"On January 23, 1946, about 11:00 a.m., a runner from the village of Zavadka Morochivska came to our detachment and notified us that Polish troops in force attacked the villages of Bukhovitsia, Ratnitsia and Zboiska. The Poles, he continued, were looting homes, and beating and killing the peasants. Immediately our detachment began moving in the direction of these villages. We met peasants fleeing from the above-mentioned places who reported that a great many Poles had come early in the morning to Zavadka Morochivska and organized a savage butchery, in which several dozen inhabitants were brutally murdered. Later on, a woman came and, sobbing bitterly, began telling us what the Poles had done: 'They came to the village at dawn. All the men began to run to the woods, and those who remained, attempted to hide in the attics and cellars but to no avail. The Polish soldiers were looking everywhere so that not a single place was left unsearched. Whenever they captured a man, he was killed instantly; where they could not find a man, they beat the women and children. . .. My father was hidden in the attic and the Poles ordered my mother to climb up the ladder to search for him. These orders were accompanied by severe rifle-butt blows. When mother started to climb, the ladder suddenly broke and she fell down, breaking her elbow. Five Poles began to beat her again with rifle-butts and when she could not lift herself, they kicked her with their heavy boots. I ran to her with my four-year-old daughter and wanted to shield her, but the soldiers began to beat me and my child. I soon fell unconscious and awoke to find my mother and child killed and the entire village afire!" About two hours later we met more peasants from the villages of Zavadka, Mokre, Vysochany and Kamianne. They all said that the Polish army came in large forces, even bringing Up tank detachments. We moved further to the village of Karlikiv, where the day before the Poles had murdered 14 persons, among them a 70-year-old Catholic priest, Father S., his wife, daughter and a little grandchild.*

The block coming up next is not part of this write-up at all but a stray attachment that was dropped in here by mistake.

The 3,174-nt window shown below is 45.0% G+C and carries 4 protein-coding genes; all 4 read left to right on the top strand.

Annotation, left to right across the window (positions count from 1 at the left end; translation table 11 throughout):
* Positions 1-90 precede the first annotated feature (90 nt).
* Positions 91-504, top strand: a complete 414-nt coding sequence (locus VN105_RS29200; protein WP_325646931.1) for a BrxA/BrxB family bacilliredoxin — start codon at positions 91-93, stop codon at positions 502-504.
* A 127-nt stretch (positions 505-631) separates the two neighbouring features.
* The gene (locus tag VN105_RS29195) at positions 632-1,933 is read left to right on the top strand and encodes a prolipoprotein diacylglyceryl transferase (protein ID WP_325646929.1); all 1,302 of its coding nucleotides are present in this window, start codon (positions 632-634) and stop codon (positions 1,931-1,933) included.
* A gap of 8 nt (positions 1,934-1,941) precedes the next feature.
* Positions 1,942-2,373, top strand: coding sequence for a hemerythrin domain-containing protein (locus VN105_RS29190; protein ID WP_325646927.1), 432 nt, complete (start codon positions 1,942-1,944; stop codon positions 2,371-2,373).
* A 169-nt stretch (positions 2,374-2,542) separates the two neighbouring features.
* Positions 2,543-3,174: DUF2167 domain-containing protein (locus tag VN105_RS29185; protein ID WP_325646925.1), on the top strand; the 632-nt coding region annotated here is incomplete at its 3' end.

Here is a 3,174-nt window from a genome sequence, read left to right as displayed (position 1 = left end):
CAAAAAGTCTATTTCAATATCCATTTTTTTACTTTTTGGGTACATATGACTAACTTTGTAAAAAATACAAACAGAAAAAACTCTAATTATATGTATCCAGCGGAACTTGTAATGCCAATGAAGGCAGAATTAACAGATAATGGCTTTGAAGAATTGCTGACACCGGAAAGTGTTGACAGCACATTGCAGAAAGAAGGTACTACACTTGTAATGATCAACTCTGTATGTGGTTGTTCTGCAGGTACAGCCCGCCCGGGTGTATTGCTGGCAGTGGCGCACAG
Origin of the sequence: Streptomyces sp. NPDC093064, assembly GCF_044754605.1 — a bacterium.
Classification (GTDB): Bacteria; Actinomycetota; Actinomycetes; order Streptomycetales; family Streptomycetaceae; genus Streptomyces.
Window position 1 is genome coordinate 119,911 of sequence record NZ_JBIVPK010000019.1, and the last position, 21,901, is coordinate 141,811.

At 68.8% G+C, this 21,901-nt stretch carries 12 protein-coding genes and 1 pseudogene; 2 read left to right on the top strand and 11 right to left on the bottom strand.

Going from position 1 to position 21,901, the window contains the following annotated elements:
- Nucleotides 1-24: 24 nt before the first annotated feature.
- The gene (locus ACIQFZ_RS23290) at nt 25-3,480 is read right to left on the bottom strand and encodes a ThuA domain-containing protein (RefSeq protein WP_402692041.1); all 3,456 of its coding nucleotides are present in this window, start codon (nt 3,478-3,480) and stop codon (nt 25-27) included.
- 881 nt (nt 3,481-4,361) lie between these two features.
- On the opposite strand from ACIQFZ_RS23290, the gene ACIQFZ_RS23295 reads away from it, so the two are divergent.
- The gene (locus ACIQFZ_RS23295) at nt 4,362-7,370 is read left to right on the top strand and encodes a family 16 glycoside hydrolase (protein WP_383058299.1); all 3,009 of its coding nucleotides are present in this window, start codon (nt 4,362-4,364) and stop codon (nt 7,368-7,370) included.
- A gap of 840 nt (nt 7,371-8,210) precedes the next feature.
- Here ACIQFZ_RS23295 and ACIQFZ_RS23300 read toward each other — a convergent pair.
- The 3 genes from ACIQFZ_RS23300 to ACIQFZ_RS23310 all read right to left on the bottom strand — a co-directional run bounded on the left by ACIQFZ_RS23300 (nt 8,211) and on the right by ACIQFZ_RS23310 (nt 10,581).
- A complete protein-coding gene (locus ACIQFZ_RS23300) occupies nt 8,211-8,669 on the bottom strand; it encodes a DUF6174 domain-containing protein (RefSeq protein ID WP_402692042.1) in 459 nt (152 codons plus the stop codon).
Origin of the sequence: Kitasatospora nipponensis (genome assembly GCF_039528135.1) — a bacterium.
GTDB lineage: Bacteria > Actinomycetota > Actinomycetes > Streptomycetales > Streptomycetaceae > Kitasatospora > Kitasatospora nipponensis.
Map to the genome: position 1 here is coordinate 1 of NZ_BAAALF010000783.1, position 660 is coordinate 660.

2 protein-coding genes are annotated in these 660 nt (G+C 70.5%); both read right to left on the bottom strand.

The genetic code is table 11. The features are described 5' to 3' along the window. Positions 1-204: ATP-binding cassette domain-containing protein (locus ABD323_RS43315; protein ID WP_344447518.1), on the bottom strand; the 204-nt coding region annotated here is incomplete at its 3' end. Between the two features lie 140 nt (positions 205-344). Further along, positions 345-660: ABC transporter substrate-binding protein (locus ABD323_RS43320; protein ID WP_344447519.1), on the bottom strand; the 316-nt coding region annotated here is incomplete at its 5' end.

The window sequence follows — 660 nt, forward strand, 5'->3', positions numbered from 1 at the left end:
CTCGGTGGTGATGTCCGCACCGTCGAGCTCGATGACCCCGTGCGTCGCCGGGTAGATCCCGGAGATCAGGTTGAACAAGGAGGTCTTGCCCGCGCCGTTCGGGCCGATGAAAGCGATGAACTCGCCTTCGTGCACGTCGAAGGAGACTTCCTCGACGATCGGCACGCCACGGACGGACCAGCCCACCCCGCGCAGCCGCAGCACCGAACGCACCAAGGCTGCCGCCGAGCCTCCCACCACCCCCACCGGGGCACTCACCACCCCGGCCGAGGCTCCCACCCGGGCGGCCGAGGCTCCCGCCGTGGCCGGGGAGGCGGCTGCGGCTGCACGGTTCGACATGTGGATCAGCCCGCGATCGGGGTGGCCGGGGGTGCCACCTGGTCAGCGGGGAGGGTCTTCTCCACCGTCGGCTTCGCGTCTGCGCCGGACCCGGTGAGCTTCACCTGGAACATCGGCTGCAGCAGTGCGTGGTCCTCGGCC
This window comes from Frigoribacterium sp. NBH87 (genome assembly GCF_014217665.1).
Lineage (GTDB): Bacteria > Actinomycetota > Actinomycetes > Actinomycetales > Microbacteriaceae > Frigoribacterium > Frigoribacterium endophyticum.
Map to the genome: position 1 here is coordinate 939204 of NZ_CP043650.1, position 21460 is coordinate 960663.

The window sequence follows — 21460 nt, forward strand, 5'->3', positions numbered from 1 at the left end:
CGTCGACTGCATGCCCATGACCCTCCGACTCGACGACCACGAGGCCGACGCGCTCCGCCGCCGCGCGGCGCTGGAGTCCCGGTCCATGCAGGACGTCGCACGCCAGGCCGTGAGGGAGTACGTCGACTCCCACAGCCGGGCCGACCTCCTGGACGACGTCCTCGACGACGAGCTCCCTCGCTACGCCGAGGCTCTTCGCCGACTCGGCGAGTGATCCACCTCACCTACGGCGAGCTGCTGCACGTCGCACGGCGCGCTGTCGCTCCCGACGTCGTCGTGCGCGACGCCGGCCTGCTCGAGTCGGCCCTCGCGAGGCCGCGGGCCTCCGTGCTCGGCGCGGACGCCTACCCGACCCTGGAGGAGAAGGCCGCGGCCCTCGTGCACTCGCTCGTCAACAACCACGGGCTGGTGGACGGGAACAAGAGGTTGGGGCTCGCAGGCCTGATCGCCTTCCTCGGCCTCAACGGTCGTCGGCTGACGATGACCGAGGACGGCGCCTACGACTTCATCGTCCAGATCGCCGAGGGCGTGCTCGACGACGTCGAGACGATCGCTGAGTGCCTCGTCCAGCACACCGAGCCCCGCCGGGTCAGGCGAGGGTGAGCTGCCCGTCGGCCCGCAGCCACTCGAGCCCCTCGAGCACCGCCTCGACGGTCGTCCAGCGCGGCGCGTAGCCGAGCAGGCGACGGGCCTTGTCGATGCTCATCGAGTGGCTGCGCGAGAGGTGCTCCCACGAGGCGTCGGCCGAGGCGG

(*The Ukrainian Catholic Clergy by special permission of the Holy See dating back to 1596, were allowed to marry)

          The peasants told us that a half dozen Polish soldiers came to the rectory and bayoneted the old, venerable priest when he refused to tell where his son was. Then they shot his wife and his daughter. The three-year-old granddaughter was in the arms of a maid. When she saw that her mother and grandparents were killed, she began to cry, calling to the maid, "Magda, please hide me because the Poles will kill me." At that moment a Polish soldier struck the child three times with a bayonet, killing it instantly. Then the same man fired at the maid, mortally wounding her in the abdomen. After that the rectory was set afire, as were other houses in the village. Those who tried to escape were instantly machine-gunned.